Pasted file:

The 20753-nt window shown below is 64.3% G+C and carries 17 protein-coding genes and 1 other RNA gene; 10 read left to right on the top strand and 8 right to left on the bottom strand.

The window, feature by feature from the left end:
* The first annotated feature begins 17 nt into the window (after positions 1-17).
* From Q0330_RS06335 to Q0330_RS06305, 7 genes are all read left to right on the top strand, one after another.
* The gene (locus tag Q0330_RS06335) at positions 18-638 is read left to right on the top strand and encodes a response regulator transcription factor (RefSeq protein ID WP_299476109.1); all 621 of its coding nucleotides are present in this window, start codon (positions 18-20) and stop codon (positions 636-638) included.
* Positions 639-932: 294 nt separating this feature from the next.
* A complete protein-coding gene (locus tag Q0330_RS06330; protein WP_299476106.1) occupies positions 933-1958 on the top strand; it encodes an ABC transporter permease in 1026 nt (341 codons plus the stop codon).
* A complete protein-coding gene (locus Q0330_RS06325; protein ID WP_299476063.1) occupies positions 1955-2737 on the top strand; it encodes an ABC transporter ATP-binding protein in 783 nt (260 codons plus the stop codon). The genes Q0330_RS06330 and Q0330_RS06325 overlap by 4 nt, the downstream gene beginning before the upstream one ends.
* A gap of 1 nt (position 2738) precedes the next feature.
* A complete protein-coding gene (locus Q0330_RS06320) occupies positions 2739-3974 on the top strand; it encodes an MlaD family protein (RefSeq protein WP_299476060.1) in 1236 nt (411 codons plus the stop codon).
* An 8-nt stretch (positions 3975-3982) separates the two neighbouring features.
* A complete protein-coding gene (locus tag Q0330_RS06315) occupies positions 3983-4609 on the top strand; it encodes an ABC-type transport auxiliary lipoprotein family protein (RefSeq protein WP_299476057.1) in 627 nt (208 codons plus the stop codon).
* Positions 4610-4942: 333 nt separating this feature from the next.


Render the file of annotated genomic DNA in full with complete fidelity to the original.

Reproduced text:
The 20753-nt window shown below is 64.3% G+C and carries 17 protein-coding genes and 1 other RNA gene; 10 read left to right on the top strand and 8 right to left on the bottom strand.

The window, feature by feature from the left end:
* The first annotated feature begins 17 nt into the window (after positions 1-17).
* From Q0330_RS06335 to Q0330_RS06305, 7 genes are all read left to right on the top strand, one after another.
* The gene (locus tag Q0330_RS06335) at positions 18-638 is read left to right on the top strand and encodes a response regulator transcription factor (RefSeq protein ID WP_299476109.1); all 621 of its coding nucleotides are present in this window, start codon (positions 18-20) and stop codon (positions 636-638) included.
* Positions 639-932: 294 nt separating this feature from the next.
* A complete protein-coding gene (locus tag Q0330_RS06330; protein WP_299476106.1) occupies positions 933-1958 on the top strand; it encodes an ABC transporter permease in 1026 nt (341 codons plus the stop codon).
* A complete protein-coding gene (locus Q0330_RS06325; protein ID WP_299476063.1) occupies positions 1955-2737 on the top strand; it encodes an ABC transporter ATP-binding protein in 783 nt (260 codons plus the stop codon). The genes Q0330_RS06330 and Q0330_RS06325 overlap by 4 nt, the downstream gene beginning before the upstream one ends.
* A gap of 1 nt (position 2738) precedes the next feature.
* A complete protein-coding gene (locus Q0330_RS06320) occupies positions 2739-3974 on the top strand; it encodes an MlaD family protein (RefSeq protein WP_299476060.1) in 1236 nt (411 codons plus the stop codon).
* An 8-nt stretch (positions 3975-3982) separates the two neighbouring features.
* A complete protein-coding gene (locus tag Q0330_RS06315) occupies positions 3983-4609 on the top strand; it encodes an ABC-type transport auxiliary lipoprotein family protein (RefSeq protein WP_299476057.1) in 627 nt (208 codons plus the stop codon).
* Positions 4610-4942: 333 nt separating this feature from the next.